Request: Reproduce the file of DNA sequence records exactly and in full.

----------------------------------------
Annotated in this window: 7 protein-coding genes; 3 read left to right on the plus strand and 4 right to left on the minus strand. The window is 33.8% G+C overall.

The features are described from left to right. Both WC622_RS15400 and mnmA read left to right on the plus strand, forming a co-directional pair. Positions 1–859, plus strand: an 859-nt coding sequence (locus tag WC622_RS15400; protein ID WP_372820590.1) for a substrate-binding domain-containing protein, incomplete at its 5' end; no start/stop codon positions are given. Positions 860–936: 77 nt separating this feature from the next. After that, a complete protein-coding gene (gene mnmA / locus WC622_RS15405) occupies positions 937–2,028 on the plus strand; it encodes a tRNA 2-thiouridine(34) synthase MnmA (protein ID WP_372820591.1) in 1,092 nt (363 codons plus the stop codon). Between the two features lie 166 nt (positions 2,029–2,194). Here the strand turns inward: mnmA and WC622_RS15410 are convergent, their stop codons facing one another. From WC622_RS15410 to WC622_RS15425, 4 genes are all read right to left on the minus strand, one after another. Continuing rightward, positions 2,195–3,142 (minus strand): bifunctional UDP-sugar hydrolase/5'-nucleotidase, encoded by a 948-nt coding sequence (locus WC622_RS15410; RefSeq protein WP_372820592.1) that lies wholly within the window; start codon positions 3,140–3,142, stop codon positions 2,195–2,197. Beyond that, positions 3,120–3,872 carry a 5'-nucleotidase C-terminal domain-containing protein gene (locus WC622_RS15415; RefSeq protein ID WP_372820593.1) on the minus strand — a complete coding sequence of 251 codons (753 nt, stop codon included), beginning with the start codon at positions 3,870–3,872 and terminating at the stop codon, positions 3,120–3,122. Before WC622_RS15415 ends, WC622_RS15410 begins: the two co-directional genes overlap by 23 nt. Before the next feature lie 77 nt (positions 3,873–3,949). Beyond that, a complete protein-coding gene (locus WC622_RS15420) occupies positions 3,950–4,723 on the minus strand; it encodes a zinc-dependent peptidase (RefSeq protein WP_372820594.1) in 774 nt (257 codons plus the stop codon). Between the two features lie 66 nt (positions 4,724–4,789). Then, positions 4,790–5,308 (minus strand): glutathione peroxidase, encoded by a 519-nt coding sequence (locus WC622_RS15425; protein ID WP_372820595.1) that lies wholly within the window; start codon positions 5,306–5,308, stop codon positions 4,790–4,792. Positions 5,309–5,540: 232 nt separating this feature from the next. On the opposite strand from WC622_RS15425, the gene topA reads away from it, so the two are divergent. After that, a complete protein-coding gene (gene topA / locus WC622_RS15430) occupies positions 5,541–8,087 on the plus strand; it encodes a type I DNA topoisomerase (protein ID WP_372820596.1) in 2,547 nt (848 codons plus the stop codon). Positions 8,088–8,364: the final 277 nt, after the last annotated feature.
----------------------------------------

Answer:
Annotated in this window: 7 protein-coding genes; 3 read left to right on the plus strand and 4 right to left on the minus strand. The window is 33.8% G+C overall.

The features are described from left to right. Both WC622_RS15400 and mnmA read left to right on the plus strand, forming a co-directional pair. Positions 1–859, plus strand: an 859-nt coding sequence (locus tag WC622_RS15400; protein ID WP_372820590.1) for a substrate-binding domain-containing protein, incomplete at its 5' end; no start/stop codon positions are given. Positions 860–936: 77 nt separating this feature from the next. After that, a complete protein-coding gene (gene mnmA / locus WC622_RS15405) occupies positions 937–2,028 on the plus strand; it encodes a tRNA 2-thiouridine(34) synthase MnmA (protein ID WP_372820591.1) in 1,092 nt (363 codons plus the stop codon). Between the two features lie 166 nt (positions 2,029–2,194). Here the strand turns inward: mnmA and WC622_RS15410 are convergent, their stop codons facing one another. From WC622_RS15410 to WC622_RS15425, 4 genes are all read right to left on the minus strand, one after another. Continuing rightward, positions 2,195–3,142 (minus strand): bifunctional UDP-sugar hydrolase/5'-nucleotidase, encoded by a 948-nt coding sequence (locus WC622_RS15410; RefSeq protein WP_372820592.1) that lies wholly within the window; start codon positions 3,140–3,142, stop codon positions 2,195–2,197. Beyond that, positions 3,120–3,872 carry a 5'-nucleotidase C-terminal domain-containing protein gene (locus WC622_RS15415; RefSeq protein ID WP_372820593.1) on the minus strand — a complete coding sequence of 251 codons (753 nt, stop codon included), beginning with the start codon at positions 3,870–3,872 and terminating at the stop codon, positions 3,120–3,122. Before WC622_RS15415 ends, WC622_RS15410 begins: the two co-directional genes overlap by 23 nt. Before the next feature lie 77 nt (positions 3,873–3,949). Beyond that, a complete protein-coding gene (locus WC622_RS15420) occupies positions 3,950–4,723 on the minus strand; it encodes a zinc-dependent peptidase (RefSeq protein WP_372820594.1) in 774 nt (257 codons plus the stop codon). Between the two features lie 66 nt (positions 4,724–4,789). Then, positions 4,790–5,308 (minus strand): glutathione peroxidase, encoded by a 519-nt coding sequence (locus WC622_RS15425; protein ID WP_372820595.1) that lies wholly within the window; start codon positions 5,306–5,308, stop codon positions 4,790–4,792. Positions 5,309–5,540: 232 nt separating this feature from the next. On the opposite strand from WC622_RS15425, the gene topA reads away from it, so the two are divergent. After that, a complete protein-coding gene (gene topA / locus WC622_RS15430) occupies positions 5,541–8,087 on the plus strand; it encodes a type I DNA topoisomerase (protein ID WP_372820596.1) in 2,547 nt (848 codons plus the stop codon). Positions 8,088–8,364: the final 277 nt, after the last annotated feature.